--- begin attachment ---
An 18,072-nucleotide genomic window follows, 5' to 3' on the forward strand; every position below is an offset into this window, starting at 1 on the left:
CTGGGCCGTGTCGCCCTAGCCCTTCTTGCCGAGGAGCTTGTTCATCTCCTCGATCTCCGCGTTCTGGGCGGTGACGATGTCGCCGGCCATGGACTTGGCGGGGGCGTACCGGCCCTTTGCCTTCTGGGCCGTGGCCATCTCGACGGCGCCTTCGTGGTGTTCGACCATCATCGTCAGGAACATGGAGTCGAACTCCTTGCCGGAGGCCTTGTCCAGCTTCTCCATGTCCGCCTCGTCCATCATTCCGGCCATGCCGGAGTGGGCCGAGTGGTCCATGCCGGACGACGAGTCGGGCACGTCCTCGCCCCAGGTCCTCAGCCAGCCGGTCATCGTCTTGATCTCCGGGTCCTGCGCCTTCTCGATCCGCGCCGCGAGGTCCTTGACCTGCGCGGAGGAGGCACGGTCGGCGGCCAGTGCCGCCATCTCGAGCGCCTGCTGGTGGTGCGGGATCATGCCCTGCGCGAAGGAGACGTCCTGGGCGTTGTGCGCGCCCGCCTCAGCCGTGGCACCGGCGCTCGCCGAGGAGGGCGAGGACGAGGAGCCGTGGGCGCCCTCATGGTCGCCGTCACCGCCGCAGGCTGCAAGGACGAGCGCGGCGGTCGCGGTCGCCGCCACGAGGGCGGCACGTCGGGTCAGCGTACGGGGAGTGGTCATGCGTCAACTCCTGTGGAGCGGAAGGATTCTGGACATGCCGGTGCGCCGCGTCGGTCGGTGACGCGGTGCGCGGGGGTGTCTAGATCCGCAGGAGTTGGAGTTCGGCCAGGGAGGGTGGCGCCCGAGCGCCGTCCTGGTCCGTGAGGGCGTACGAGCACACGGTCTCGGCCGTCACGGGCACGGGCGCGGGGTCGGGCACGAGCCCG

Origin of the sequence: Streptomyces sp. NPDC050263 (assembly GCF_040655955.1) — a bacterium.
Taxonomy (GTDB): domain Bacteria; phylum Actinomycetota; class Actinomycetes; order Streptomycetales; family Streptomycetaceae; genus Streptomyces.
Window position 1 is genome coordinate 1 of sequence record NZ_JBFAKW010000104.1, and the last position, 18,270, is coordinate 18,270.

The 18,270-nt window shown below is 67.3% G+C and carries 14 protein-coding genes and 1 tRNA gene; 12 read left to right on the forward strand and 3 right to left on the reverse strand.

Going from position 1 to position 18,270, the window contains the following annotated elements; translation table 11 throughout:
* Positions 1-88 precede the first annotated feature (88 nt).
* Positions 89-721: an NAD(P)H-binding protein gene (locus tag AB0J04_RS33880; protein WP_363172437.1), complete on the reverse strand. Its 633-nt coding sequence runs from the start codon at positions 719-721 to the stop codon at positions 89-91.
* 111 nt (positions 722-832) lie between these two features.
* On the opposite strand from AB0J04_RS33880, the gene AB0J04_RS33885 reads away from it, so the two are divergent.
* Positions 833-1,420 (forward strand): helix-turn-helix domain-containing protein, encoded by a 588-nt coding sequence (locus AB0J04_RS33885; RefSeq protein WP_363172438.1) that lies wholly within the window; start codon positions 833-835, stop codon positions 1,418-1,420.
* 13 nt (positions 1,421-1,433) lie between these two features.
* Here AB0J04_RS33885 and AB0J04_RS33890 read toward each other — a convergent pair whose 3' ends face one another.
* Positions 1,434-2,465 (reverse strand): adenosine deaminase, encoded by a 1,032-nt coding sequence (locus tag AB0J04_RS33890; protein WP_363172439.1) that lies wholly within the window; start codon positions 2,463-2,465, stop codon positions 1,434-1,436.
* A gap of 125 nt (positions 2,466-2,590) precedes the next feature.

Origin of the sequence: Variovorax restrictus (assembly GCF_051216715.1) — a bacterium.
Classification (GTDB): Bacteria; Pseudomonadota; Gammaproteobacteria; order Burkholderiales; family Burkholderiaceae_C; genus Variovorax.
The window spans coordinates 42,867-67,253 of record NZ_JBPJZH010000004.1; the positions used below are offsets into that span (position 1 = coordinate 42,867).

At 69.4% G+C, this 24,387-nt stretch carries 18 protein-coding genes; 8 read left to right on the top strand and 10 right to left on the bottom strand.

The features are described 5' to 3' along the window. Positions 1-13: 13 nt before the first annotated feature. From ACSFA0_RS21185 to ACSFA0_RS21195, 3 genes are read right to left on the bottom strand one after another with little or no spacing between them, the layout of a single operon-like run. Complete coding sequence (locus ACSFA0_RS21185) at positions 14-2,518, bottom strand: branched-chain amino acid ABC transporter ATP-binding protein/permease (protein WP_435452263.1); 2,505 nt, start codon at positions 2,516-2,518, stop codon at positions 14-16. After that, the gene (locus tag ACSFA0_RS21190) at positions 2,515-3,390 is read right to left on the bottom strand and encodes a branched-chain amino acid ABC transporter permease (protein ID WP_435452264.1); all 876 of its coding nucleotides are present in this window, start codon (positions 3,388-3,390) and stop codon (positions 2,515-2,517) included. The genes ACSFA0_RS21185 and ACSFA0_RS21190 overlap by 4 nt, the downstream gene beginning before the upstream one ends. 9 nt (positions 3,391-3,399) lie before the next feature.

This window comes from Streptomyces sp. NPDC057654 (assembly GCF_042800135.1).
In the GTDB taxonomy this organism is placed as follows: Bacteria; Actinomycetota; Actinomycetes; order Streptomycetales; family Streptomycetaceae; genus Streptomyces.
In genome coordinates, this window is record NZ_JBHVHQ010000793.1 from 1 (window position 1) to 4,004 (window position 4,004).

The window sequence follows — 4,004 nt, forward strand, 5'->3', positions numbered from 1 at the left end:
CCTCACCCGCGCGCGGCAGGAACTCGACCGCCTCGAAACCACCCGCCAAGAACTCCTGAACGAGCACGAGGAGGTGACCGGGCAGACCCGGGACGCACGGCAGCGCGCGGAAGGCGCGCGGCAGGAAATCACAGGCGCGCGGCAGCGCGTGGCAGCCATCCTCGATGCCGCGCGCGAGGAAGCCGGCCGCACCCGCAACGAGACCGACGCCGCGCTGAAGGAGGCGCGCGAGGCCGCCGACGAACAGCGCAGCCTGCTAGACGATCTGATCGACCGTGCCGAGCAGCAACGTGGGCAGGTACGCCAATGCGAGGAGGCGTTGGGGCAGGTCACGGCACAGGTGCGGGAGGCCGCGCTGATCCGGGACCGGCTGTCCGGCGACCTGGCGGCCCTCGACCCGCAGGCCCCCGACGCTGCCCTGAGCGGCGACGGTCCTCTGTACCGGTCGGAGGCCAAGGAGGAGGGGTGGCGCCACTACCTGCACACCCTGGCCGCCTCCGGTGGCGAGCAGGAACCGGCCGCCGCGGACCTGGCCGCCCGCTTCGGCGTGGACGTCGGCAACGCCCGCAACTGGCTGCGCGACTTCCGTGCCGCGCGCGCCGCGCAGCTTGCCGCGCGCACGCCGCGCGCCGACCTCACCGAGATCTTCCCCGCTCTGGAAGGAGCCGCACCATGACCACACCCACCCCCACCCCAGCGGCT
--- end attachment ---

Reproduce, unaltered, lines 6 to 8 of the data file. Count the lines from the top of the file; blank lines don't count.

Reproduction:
The 18,270-nt window shown below is 67.3% G+C and carries 14 protein-coding genes and 1 tRNA gene; 12 read left to right on the forward strand and 3 right to left on the reverse strand.

Going from position 1 to position 18,270, the window contains the following annotated elements; translation table 11 throughout:
* Positions 1-88 precede the first annotated feature (88 nt).